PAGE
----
To further validate the inhibitory effect of gefitinib on EGFR, we next measured the phosphorylation status of the EGFR in the cells treated with gefitinib. Again, the time course studies had demonstrated a rapid recovery of Akt phosphorylation in both serine 473 (S473) and threonine 308 (T308) residues within 6 h following the initial inhibition, esp. in the cells treated with 4 μM gefitinib (Fig. 2B). Semi-quantification of the Akt phosphorylation suggested about 40-60% recovery of Akt activation at the 4 to 6 h time points of gefitinib treatment (Fig. 2C). However, there is no similar recovery pattern of EGFR phosphorylation following gefitinib treatment. At both 4 and 8 μM gefitinib treatments, phosphorylation of Y1068 and T669 of EGFR was substantially inhibited from the earlier to later time points (Fig. 2B). These data, thus, suggest that the Akt recovery is not a result of failed inhibition of EGFR by gefitinib either.

Gefitinib inhibits EGFR constitutively and substantially.

Figure 2: Gefitinib inhibits EGFR constitutively and substantially. (A) Immunofluorescence test shows the process of internalization of EGFR at proceeding time points after treatment of gefitinib in A549 cells. (B) Gefitinib treatment induced continuous inhibition of EGFR phosphorylation on tyrosine 1068 (Y1068) and threonine 669 (T669) without recovery at the later time points. (C) Semi-quantification of Akt recovery following gefitinib treatment.

Gefitinib induces STAT3 activation in lung cancer cells.

STAT family proteins, STAT3 in particular, play an essential role in EGFR-mediated cellular responses [16]. Emerging evidence has demonstrated that hyperactivation of STAT3 contributes to carcinogenesis in a variety of cancer types and disruption of the STAT3 signaling decreased tumor growth [23, 24]. Inhibition of EGFR by gefitinib is supposed to be able to down regulate the subsequent STAT3 activity. However, time course test showed that gefitinib treatment, in fact, induces STAT3 activation in A549 cells (Fig. 3). After exposure to gefitinib at both 4μM and 8μM, a rapid increase of phosphorylation of STAT3 in tyrosine 705 residue (Y705) was observed and the intensity of which is not affected by different doses of gefitinib. Interestingly, the trend of gefitinib-induced STAT3 activation is accordant with the recovery pattern of Akt after gefitinib treatment, indicating potential interaction between these two pathways (Fig.3)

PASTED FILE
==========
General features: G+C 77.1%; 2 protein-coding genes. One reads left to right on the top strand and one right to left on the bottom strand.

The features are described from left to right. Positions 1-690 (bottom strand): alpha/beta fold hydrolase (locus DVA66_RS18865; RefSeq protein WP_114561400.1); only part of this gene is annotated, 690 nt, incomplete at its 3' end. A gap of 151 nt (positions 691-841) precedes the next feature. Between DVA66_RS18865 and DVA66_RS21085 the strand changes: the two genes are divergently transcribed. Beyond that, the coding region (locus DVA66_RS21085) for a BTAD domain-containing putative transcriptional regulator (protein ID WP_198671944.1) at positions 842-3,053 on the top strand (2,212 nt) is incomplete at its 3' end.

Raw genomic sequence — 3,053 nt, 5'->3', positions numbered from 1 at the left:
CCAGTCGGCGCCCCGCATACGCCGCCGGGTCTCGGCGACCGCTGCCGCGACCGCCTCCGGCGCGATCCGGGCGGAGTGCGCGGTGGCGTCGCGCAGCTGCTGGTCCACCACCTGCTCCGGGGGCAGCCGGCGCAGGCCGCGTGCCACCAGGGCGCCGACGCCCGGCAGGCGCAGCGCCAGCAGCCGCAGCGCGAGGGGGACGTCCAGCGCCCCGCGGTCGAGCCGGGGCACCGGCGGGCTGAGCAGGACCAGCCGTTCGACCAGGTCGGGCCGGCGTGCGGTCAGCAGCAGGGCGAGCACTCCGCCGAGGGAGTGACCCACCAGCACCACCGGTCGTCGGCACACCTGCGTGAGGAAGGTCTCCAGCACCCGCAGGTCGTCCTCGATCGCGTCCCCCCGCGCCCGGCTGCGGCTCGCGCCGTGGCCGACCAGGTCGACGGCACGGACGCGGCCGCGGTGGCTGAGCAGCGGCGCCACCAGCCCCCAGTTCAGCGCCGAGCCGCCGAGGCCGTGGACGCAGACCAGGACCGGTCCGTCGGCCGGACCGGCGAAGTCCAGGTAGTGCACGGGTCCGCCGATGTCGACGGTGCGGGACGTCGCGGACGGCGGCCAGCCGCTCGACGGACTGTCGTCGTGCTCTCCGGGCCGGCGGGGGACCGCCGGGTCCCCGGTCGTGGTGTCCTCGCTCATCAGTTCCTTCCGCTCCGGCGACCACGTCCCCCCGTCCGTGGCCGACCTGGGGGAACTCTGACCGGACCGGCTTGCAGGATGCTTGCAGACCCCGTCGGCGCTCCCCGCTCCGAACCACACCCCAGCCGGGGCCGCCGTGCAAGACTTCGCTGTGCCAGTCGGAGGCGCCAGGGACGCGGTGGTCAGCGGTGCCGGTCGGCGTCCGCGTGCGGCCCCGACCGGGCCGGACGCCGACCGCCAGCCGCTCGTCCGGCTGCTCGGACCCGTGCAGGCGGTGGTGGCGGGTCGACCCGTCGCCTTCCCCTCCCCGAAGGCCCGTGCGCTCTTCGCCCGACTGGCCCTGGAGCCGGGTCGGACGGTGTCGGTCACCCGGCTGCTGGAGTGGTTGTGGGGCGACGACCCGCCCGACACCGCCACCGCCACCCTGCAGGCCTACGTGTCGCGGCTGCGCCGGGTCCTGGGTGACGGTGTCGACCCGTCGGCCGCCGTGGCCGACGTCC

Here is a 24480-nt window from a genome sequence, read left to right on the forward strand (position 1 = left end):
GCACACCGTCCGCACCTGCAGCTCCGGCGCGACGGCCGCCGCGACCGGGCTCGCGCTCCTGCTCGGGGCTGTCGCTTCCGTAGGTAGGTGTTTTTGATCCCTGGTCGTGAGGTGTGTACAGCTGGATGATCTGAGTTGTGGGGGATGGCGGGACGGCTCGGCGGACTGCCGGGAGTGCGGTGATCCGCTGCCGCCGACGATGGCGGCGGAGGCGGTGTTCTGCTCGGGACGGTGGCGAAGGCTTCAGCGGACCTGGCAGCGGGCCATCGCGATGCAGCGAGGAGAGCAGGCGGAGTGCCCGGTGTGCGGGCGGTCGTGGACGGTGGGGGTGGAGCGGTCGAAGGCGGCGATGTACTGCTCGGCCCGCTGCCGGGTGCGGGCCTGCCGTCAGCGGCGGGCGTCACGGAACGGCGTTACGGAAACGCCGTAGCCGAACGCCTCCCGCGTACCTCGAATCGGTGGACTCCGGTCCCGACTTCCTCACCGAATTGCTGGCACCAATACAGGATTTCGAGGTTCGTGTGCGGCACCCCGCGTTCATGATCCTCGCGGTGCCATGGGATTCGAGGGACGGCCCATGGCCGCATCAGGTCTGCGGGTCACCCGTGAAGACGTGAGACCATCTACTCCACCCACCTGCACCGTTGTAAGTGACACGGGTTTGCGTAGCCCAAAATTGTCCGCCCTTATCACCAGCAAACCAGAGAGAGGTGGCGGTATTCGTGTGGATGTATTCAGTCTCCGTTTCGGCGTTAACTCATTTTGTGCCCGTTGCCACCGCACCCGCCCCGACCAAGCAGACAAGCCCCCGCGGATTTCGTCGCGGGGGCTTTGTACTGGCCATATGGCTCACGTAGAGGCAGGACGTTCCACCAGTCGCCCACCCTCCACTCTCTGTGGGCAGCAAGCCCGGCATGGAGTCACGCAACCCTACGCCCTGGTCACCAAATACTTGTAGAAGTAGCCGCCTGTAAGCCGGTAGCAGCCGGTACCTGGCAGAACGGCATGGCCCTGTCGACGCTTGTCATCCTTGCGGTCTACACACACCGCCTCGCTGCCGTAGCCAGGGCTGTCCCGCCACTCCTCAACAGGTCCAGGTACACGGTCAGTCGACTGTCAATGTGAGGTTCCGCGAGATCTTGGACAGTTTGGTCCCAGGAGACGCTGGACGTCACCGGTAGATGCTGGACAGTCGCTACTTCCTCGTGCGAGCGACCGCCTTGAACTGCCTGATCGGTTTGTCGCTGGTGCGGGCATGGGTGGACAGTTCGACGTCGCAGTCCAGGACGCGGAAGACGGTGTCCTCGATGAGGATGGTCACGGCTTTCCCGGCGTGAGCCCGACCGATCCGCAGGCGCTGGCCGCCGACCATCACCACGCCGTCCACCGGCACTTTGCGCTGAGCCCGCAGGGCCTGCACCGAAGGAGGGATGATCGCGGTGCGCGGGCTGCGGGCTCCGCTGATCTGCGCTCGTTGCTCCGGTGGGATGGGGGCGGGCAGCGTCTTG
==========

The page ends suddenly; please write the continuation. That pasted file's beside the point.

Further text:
Gefitinib inhibits EGFR phosphorylation but induces STAT3 activation in lung caner cells.

Figure 3: Gefitinib inhibits EGFR phosphorylation but induces STAT3 activation in lung caner cells. Cells were subject to time-dependent treatment of gefitinib at 4μM (left panel) and 8μM (right panel) for the indicated time periods. The expression and activity of EGFR, Akt and STAT3 in A549 cells were determined by Western Blot.

Inhibition of STAT3 prevented recovery of Akt activation in gefitinib-treated cells.

It has been well-documented that STAT3 signaling pathway contributes to Akt activation in response to a number of extracellular and intracellular signals [25]. More recently, STAT3-Akt activation loop has been uncovered in lung epithelial cells [26-28]. Based on that rationale, we hypothesize that gefitinib-induced STAT3 activation is responsible for the sequential recovery of Akt phosphorylation. To test that, we co-treated cells with Sttatic, a STAT3 inhibitor, which potently down regulates its phosphorylation without affecting the total amount of STAT3. As shown in the Figs.4A and 4B, when STAT3 function is inhibited, the recovery pattern of Akt is also eliminated even when EGFR is hyperactivated possibly by the treatment of STAT3 inhibitor, Sttatic. In addition, Sttatic co-treatment does not exhibit significant inhibitory effects on ERK and P38 phosphorylation at the same time (Fig. 4B), suggesting that Akt recovery is specifically dependent on STAT3 function. In order to exclude the potential off-target effects of the chemical inhibitor, we further employed a siRNA-based gene silencing strategy to confirm the above observation. When the cells were transfected with STAT3 specific siRNA, siSTAT3, the total amount and activity of STAT3 are reduced, and the recovery pattern of Akt is eliminated, although the basal level of Akt phosphorylation is elevated. In contrast, the cells transfected with control siRNA or without transfection show no inhibitory effects on either STAT3 activation or the Akt recovery (Figs.4C & 4D).

Chemical inhibitor and gene silencing of STAT3 suppresses succeeding recovery of Akt activation after gefitinib treatment.

Figure 4: Chemical inhibitor and gene silencing of STAT3 suppresses succeeding recovery of Akt activation after gefitinib treatment. (A & B) Immunoblotting analysis of expressions and activities of EGFR, Akt, STAT3, ERK, and P38 under time-dependent treatment with 4μM (left panel) and 8μM (right panel) gefitinib combined with or without 100 μM Stattic (STAT3 inhibitor) for up to 6 hours in A549 cells. (C) Silencing STAT3 by siRNA diminishes gefitinib-induced Akt recovery in A549 cells. (D) Semi-quantification of the Akt S473 phosphorylation in the cells treated with gefitinib and transfected with control siRNA (siCtrl, left panel) or STAT3 siRNA (siSTAT3, right panel).